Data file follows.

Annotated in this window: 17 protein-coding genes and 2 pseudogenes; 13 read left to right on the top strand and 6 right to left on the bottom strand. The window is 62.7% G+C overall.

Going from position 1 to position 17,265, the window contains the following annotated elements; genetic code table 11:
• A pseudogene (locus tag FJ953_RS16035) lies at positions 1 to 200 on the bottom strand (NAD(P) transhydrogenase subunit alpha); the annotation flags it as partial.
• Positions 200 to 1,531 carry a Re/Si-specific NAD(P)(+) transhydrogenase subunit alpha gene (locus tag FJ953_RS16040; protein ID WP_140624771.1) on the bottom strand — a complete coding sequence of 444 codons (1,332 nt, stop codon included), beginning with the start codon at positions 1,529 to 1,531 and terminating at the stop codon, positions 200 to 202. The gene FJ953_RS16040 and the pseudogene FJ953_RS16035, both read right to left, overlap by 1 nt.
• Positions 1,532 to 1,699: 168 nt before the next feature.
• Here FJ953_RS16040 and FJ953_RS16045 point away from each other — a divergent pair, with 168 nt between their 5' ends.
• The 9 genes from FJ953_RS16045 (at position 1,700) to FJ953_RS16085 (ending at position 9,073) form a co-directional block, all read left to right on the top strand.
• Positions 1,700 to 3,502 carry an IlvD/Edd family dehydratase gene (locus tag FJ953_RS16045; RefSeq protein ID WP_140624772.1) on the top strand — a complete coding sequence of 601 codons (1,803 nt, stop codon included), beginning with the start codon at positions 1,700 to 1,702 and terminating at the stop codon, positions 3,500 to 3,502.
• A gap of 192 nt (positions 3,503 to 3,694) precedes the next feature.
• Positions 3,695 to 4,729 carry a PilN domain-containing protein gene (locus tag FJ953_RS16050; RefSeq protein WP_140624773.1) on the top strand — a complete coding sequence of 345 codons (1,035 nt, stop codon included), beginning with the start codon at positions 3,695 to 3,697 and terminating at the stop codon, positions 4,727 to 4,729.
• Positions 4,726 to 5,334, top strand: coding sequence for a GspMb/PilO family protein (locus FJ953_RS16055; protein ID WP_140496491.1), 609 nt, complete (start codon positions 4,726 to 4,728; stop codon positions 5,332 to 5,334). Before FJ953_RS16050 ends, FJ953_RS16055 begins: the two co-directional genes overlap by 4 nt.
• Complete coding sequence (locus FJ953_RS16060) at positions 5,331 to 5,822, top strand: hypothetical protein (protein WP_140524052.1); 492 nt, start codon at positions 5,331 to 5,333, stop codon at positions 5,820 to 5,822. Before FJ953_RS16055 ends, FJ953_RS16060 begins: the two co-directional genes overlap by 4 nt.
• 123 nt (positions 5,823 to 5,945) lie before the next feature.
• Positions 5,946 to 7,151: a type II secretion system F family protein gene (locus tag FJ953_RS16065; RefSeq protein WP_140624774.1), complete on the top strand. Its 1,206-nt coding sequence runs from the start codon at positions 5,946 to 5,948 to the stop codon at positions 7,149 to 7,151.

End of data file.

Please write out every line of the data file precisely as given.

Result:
Annotated in this window: 17 protein-coding genes and 2 pseudogenes; 13 read left to right on the top strand and 6 right to left on the bottom strand. The window is 62.7% G+C overall.

Going from position 1 to position 17,265, the window contains the following annotated elements; genetic code table 11:
• A pseudogene (locus tag FJ953_RS16035) lies at positions 1 to 200 on the bottom strand (NAD(P) transhydrogenase subunit alpha); the annotation flags it as partial.
• Positions 200 to 1,531 carry a Re/Si-specific NAD(P)(+) transhydrogenase subunit alpha gene (locus tag FJ953_RS16040; protein ID WP_140624771.1) on the bottom strand — a complete coding sequence of 444 codons (1,332 nt, stop codon included), beginning with the start codon at positions 1,529 to 1,531 and terminating at the stop codon, positions 200 to 202. The gene FJ953_RS16040 and the pseudogene FJ953_RS16035, both read right to left, overlap by 1 nt.
• Positions 1,532 to 1,699: 168 nt before the next feature.
• Here FJ953_RS16040 and FJ953_RS16045 point away from each other — a divergent pair, with 168 nt between their 5' ends.
• The 9 genes from FJ953_RS16045 (at position 1,700) to FJ953_RS16085 (ending at position 9,073) form a co-directional block, all read left to right on the top strand.
• Positions 1,700 to 3,502 carry an IlvD/Edd family dehydratase gene (locus tag FJ953_RS16045; RefSeq protein ID WP_140624772.1) on the top strand — a complete coding sequence of 601 codons (1,803 nt, stop codon included), beginning with the start codon at positions 1,700 to 1,702 and terminating at the stop codon, positions 3,500 to 3,502.
• A gap of 192 nt (positions 3,503 to 3,694) precedes the next feature.
• Positions 3,695 to 4,729 carry a PilN domain-containing protein gene (locus tag FJ953_RS16050; RefSeq protein WP_140624773.1) on the top strand — a complete coding sequence of 345 codons (1,035 nt, stop codon included), beginning with the start codon at positions 3,695 to 3,697 and terminating at the stop codon, positions 4,727 to 4,729.
• Positions 4,726 to 5,334, top strand: coding sequence for a GspMb/PilO family protein (locus FJ953_RS16055; protein ID WP_140496491.1), 609 nt, complete (start codon positions 4,726 to 4,728; stop codon positions 5,332 to 5,334). Before FJ953_RS16050 ends, FJ953_RS16055 begins: the two co-directional genes overlap by 4 nt.
• Complete coding sequence (locus FJ953_RS16060) at positions 5,331 to 5,822, top strand: hypothetical protein (protein WP_140524052.1); 492 nt, start codon at positions 5,331 to 5,333, stop codon at positions 5,820 to 5,822. Before FJ953_RS16055 ends, FJ953_RS16060 begins: the two co-directional genes overlap by 4 nt.
• 123 nt (positions 5,823 to 5,945) lie before the next feature.
• Positions 5,946 to 7,151: a type II secretion system F family protein gene (locus tag FJ953_RS16065; RefSeq protein WP_140624774.1), complete on the top strand. Its 1,206-nt coding sequence runs from the start codon at positions 5,946 to 5,948 to the stop codon at positions 7,149 to 7,151.